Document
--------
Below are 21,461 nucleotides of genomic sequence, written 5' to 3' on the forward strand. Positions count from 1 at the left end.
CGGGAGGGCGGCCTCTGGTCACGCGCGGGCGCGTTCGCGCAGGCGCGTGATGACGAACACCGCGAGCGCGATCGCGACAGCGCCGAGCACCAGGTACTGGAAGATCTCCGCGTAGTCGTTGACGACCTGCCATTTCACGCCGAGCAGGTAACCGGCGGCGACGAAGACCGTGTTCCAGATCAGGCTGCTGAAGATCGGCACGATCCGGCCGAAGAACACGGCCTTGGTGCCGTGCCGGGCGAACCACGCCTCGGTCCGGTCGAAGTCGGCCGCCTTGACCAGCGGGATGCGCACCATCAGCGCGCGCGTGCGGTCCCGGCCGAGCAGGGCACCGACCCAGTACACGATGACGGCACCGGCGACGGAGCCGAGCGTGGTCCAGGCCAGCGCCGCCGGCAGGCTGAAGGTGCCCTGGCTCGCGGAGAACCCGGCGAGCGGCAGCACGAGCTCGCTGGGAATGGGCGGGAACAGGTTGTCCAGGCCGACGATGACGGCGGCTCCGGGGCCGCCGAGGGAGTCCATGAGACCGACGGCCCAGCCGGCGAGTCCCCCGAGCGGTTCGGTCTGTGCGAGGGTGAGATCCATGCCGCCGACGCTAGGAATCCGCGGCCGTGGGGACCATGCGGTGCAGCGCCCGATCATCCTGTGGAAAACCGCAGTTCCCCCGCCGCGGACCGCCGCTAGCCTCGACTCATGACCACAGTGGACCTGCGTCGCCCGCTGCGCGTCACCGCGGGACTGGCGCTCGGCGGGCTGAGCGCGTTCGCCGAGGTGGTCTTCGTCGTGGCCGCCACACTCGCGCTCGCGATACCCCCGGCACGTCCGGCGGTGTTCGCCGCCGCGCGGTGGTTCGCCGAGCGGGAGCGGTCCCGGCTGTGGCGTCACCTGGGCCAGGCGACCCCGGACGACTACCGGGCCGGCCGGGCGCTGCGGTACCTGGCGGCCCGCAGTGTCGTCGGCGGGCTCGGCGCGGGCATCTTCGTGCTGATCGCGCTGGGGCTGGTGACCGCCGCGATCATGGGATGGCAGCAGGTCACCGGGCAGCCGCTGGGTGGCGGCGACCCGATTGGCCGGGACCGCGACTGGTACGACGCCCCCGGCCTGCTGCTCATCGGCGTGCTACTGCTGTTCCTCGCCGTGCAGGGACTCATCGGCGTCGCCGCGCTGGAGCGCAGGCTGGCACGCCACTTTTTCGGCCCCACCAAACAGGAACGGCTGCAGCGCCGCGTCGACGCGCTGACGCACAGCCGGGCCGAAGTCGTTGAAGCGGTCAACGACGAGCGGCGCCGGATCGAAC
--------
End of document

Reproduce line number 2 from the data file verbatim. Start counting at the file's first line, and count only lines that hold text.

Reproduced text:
CGGGAGGGCGGCCTCTGGTCACGCGCGGGCGCGTTCGCGCAGGCGCGTGATGACGAACACCGCGAGCGCGATCGCGACAGCGCCGAGCACCAGGTACTGGAAGATCTCCGCGTAGTCGTTGACGACCTGCCATTTCACGCCGAGCAGGTAACCGGCGGCGACGAAGACCGTGTTCCAGATCAGGCTGCTGAAGATCGGCACGATCCGGCCGAAGAACACGGCCTTGGTGCCGTGCCGGGCGAACCACGCCTCGGTCCGGTCGAAGTCGGCCGCCTTGACCAGCGGGATGCGCACCATCAGCGCGCGCGTGCGGTCCCGGCCGAGCAGGGCACCGACCCAGTACACGATGACGGCACCGGCGACGGAGCCGAGCGTGGTCCAGGCCAGCGCCGCCGGCAGGCTGAAGGTGCCCTGGCTCGCGGAGAACCCGGCGAGCGGCAGCACGAGCTCGCTGGGAATGGGCGGGAACAGGTTGTCCAGGCCGACGATGACGGCGGCTCCGGGGCCGCCGAGGGAGTCCATGAGACCGACGGCCCAGCCGGCGAGTCCCCCGAGCGGTTCGGTCTGTGCGAGGGTGAGATCCATGCCGCCGACGCTAGGAATCCGCGGCCGTGGGGACCATGCGGTGCAGCGCCCGATCATCCTGTGGAAAACCGCAGTTCCCCCGCCGCGGACCGCCGCTAGCCTCGACTCATGACCACAGTGGACCTGCGTCGCCCGCTGCGCGTCACCGCGGGACTGGCGCTCGGCGGGCTGAGCGCGTTCGCCGAGGTGGTCTTCGTCGTGGCCGCCACACTCGCGCTCGCGATACCCCCGGCACGTCCGGCGGTGTTCGCCGCCGCGCGGTGGTTCGCCGAGCGGGAGCGGTCCCGGCTGTGGCGTCACCTGGGCCAGGCGACCCCGGACGACTACCGGGCCGGCCGGGCGCTGCGGTACCTGGCGGCCCGCAGTGTCGTCGGCGGGCTCGGCGCGGGCATCTTCGTGCTGATCGCGCTGGGGCTGGTGACCGCCGCGATCATGGGATGGCAGCAGGTCACCGGGCAGCCGCTGGGTGGCGGCGACCCGATTGGCCGGGACCGCGACTGGTACGACGCCCCCGGCCTGCTGCTCATCGGCGTGCTACTGCTGTTCCTCGCCGTGCAGGGACTCATCGGCGTCGCCGCGCTGGAGCGCAGGCTGGCACGCCACTTTTTCGGCCCCACCAAACAGGAACGGCTGCAGCGCCGCGTCGACGCGCTGACGCACAGCCGGGCCGAAGTCGTTGAAGCGGTCAACGACGAGCGGCGCCGGATCGAAC